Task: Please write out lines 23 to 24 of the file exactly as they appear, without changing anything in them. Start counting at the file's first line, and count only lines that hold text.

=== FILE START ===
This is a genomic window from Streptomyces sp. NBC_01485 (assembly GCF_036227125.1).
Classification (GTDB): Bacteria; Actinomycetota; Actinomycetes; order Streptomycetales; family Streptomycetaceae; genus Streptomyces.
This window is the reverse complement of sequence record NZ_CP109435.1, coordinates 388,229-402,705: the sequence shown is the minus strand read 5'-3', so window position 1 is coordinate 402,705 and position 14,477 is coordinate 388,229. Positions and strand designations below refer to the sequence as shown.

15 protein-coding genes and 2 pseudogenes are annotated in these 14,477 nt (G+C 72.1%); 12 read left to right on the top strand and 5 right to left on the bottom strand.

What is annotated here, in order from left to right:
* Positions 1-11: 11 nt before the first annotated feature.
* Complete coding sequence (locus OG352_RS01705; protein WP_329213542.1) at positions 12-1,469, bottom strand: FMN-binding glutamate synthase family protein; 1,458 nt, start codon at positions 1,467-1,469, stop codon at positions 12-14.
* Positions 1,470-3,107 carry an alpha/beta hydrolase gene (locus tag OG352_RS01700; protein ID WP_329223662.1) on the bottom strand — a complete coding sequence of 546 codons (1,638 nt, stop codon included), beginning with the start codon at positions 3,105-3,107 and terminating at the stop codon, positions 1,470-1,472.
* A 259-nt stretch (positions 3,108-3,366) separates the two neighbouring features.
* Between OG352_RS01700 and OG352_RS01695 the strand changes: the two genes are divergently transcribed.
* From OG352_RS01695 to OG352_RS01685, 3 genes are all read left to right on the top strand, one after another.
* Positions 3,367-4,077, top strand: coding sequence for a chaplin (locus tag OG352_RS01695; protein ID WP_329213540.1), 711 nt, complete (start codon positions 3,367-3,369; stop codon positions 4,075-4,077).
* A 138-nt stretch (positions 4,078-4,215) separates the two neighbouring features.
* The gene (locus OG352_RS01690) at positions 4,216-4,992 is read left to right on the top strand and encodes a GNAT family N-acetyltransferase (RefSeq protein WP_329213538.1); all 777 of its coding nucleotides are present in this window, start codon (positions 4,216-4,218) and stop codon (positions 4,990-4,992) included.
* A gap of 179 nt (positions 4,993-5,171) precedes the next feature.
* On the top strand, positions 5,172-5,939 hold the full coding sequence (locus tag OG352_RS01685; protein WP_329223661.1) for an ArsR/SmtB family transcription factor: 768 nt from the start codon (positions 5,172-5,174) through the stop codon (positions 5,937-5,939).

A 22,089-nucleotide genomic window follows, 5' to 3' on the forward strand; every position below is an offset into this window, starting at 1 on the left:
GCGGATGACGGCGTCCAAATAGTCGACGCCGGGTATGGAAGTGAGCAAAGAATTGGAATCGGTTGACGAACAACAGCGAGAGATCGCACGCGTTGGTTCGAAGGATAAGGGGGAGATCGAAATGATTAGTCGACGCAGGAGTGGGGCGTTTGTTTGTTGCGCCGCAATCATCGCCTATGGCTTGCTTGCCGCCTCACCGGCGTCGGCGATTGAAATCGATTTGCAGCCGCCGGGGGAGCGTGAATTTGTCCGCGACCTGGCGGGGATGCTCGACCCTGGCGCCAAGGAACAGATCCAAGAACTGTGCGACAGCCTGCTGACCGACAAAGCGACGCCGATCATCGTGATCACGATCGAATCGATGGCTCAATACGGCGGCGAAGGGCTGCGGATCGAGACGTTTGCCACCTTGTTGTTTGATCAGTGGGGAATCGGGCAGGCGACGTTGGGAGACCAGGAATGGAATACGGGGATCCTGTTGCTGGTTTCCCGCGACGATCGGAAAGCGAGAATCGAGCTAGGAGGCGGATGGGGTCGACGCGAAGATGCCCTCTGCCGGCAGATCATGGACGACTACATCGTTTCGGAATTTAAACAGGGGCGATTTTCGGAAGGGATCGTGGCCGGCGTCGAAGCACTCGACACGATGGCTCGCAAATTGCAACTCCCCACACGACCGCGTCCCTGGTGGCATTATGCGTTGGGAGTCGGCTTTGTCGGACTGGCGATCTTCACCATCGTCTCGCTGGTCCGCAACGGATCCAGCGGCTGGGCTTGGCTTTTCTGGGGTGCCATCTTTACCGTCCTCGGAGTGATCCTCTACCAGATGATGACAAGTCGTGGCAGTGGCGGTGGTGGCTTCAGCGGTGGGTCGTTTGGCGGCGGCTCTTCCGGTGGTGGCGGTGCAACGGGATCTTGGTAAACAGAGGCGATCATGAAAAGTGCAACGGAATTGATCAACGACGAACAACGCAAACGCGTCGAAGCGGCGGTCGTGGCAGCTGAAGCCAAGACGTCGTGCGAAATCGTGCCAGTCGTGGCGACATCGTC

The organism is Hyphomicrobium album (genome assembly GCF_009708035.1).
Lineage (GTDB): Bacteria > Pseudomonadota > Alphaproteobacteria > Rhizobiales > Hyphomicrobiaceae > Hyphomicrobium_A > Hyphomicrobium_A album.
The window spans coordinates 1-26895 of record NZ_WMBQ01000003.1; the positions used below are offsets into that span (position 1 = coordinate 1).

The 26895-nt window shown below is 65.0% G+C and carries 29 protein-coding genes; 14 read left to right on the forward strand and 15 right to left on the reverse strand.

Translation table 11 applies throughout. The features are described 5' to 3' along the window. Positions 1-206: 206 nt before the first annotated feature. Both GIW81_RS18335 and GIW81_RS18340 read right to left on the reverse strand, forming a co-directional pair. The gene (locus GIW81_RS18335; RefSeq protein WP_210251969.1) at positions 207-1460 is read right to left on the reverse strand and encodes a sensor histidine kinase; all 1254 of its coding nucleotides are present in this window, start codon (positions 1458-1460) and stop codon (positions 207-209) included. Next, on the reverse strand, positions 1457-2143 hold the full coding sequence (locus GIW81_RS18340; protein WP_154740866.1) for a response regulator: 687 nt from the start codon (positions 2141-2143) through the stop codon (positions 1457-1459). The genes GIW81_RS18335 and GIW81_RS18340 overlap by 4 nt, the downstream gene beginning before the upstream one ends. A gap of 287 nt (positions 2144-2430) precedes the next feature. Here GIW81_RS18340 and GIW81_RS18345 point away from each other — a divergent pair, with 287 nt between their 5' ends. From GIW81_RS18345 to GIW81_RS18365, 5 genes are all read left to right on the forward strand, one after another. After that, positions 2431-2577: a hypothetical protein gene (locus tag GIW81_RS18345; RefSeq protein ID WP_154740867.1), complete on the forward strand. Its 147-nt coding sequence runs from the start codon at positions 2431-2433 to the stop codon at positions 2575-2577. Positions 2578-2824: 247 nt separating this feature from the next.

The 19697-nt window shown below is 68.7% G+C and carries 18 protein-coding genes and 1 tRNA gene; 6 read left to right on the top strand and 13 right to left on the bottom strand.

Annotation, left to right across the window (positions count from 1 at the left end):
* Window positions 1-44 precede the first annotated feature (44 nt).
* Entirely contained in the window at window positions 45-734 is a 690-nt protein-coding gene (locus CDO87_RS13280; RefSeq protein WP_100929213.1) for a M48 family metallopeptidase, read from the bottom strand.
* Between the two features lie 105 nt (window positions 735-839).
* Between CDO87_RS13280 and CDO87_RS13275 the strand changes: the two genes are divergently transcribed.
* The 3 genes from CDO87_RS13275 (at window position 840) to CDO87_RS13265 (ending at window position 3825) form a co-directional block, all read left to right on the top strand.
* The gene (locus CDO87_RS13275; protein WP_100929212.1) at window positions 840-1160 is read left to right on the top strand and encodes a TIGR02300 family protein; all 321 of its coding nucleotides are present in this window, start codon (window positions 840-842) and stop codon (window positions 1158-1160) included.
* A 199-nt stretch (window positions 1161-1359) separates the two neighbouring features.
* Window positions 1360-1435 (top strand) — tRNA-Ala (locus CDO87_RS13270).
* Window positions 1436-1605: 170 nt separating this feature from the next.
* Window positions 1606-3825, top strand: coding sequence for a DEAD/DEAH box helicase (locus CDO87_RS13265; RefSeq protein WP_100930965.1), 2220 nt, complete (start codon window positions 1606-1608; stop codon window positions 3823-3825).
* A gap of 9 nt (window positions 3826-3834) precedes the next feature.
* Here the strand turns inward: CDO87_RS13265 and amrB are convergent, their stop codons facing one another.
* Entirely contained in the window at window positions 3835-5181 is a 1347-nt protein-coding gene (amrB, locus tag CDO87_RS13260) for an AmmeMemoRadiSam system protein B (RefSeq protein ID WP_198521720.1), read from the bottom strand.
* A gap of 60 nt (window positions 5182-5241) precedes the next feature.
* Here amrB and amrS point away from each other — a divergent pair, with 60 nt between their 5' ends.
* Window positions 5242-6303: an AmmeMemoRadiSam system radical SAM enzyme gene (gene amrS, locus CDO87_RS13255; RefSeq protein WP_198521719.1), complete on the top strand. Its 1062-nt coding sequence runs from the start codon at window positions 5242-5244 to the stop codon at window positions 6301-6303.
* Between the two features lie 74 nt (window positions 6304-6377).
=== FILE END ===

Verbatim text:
Translation table 11 applies throughout. The features are described 5' to 3' along the window. Positions 1-206: 206 nt before the first annotated feature. Both GIW81_RS18335 and GIW81_RS18340 read right to left on the reverse strand, forming a co-directional pair. The gene (locus GIW81_RS18335; RefSeq protein WP_210251969.1) at positions 207-1460 is read right to left on the reverse strand and encodes a sensor histidine kinase; all 1254 of its coding nucleotides are present in this window, start codon (positions 1458-1460) and stop codon (positions 207-209) included. Next, on the reverse strand, positions 1457-2143 hold the full coding sequence (locus GIW81_RS18340; protein WP_154740866.1) for a response regulator: 687 nt from the start codon (positions 2141-2143) through the stop codon (positions 1457-1459). The genes GIW81_RS18335 and GIW81_RS18340 overlap by 4 nt, the downstream gene beginning before the upstream one ends. A gap of 287 nt (positions 2144-2430) precedes the next feature. Here GIW81_RS18340 and GIW81_RS18345 point away from each other — a divergent pair, with 287 nt between their 5' ends. From GIW81_RS18345 to GIW81_RS18365, 5 genes are all read left to right on the forward strand, one after another. After that, positions 2431-2577: a hypothetical protein gene (locus tag GIW81_RS18345; RefSeq protein ID WP_154740867.1), complete on the forward strand. Its 147-nt coding sequence runs from the start codon at positions 2431-2433 to the stop codon at positions 2575-2577. Positions 2578-2824: 247 nt separating this feature from the next.

The 19697-nt window shown below is 68.7% G+C and carries 18 protein-coding genes and 1 tRNA gene; 6 read left to right on the top strand and 13 right to left on the bottom strand.